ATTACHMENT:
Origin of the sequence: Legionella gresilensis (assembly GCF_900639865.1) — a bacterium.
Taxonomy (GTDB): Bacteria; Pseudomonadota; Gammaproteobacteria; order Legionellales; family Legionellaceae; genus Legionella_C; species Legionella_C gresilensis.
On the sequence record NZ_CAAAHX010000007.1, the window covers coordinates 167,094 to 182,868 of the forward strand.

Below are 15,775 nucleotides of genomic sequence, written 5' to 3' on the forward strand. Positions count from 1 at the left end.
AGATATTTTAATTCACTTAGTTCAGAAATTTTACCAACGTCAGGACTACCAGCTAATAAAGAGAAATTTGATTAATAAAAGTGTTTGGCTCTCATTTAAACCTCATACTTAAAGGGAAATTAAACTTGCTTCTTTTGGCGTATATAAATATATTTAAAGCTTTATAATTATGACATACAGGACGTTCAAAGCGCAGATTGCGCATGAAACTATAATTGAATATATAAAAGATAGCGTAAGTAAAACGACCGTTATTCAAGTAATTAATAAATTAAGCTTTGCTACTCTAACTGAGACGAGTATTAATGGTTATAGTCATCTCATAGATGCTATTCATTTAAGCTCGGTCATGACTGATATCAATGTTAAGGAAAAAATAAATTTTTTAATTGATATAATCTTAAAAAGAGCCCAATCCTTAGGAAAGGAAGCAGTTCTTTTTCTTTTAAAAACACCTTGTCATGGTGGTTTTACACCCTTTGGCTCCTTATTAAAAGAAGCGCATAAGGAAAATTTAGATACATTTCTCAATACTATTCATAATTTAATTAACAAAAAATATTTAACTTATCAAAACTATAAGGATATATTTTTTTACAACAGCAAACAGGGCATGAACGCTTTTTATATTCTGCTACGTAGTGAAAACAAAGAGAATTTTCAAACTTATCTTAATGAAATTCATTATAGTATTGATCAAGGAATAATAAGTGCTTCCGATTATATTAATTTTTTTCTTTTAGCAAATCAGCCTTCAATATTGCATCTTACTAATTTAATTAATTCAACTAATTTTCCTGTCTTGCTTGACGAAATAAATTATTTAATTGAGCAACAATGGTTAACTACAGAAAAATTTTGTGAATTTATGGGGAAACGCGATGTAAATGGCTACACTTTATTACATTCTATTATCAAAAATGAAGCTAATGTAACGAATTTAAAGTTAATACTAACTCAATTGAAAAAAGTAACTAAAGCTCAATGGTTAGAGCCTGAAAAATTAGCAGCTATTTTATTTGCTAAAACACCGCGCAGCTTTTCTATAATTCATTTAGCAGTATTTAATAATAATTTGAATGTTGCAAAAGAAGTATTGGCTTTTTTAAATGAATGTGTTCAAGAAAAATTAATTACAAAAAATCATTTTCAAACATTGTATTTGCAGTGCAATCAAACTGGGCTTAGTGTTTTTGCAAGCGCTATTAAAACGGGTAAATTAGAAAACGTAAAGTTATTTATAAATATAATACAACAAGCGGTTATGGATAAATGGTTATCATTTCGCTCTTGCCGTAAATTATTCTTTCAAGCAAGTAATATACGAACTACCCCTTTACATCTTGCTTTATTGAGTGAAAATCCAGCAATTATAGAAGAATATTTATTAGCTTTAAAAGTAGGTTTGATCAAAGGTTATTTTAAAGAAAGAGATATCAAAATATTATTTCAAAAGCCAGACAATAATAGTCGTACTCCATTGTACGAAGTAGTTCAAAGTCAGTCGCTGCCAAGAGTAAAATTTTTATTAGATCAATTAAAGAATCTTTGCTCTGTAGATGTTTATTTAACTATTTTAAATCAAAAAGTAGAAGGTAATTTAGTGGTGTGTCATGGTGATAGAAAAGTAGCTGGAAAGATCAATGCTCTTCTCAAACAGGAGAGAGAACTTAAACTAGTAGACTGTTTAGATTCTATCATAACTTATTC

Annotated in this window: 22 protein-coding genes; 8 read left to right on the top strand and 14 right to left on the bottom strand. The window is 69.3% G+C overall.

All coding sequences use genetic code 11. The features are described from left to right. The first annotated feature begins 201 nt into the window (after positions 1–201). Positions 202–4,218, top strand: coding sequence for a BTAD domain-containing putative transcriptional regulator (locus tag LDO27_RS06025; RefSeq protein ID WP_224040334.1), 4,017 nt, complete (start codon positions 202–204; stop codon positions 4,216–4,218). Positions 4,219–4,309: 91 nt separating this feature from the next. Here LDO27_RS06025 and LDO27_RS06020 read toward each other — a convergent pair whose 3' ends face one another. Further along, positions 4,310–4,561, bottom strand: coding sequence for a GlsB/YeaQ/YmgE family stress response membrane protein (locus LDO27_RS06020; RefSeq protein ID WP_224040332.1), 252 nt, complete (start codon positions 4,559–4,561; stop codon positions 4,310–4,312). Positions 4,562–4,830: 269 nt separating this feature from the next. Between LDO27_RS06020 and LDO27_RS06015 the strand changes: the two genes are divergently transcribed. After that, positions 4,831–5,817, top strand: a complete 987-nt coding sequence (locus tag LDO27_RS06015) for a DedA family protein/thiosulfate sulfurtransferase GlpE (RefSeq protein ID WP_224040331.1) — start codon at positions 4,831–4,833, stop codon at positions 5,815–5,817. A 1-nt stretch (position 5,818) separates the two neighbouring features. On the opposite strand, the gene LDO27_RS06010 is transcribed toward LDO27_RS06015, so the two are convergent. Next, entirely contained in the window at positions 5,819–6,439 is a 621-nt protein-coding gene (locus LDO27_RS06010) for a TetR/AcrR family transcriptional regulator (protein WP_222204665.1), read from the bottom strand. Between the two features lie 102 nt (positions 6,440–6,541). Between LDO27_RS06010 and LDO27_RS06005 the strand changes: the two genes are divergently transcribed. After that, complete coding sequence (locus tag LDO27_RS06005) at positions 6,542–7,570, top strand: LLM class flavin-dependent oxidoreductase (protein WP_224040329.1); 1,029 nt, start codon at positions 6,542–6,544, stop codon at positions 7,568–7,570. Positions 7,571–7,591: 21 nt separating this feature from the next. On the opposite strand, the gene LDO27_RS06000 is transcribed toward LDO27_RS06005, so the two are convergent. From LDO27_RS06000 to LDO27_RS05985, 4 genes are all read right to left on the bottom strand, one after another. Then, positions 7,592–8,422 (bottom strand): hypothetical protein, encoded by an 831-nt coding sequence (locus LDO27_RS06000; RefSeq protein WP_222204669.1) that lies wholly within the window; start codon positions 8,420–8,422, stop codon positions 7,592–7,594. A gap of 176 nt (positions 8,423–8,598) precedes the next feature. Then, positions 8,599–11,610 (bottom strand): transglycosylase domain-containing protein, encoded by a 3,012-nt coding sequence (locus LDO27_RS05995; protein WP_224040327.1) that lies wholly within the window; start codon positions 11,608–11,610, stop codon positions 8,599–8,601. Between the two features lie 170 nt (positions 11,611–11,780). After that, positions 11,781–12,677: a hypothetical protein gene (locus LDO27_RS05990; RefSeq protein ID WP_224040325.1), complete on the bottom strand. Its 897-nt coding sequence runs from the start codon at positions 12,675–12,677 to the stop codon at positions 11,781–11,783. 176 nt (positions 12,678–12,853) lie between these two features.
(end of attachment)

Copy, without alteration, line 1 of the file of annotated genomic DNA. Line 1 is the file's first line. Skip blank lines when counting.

Origin of the sequence: Legionella gresilensis (assembly GCF_900639865.1) — a bacterium.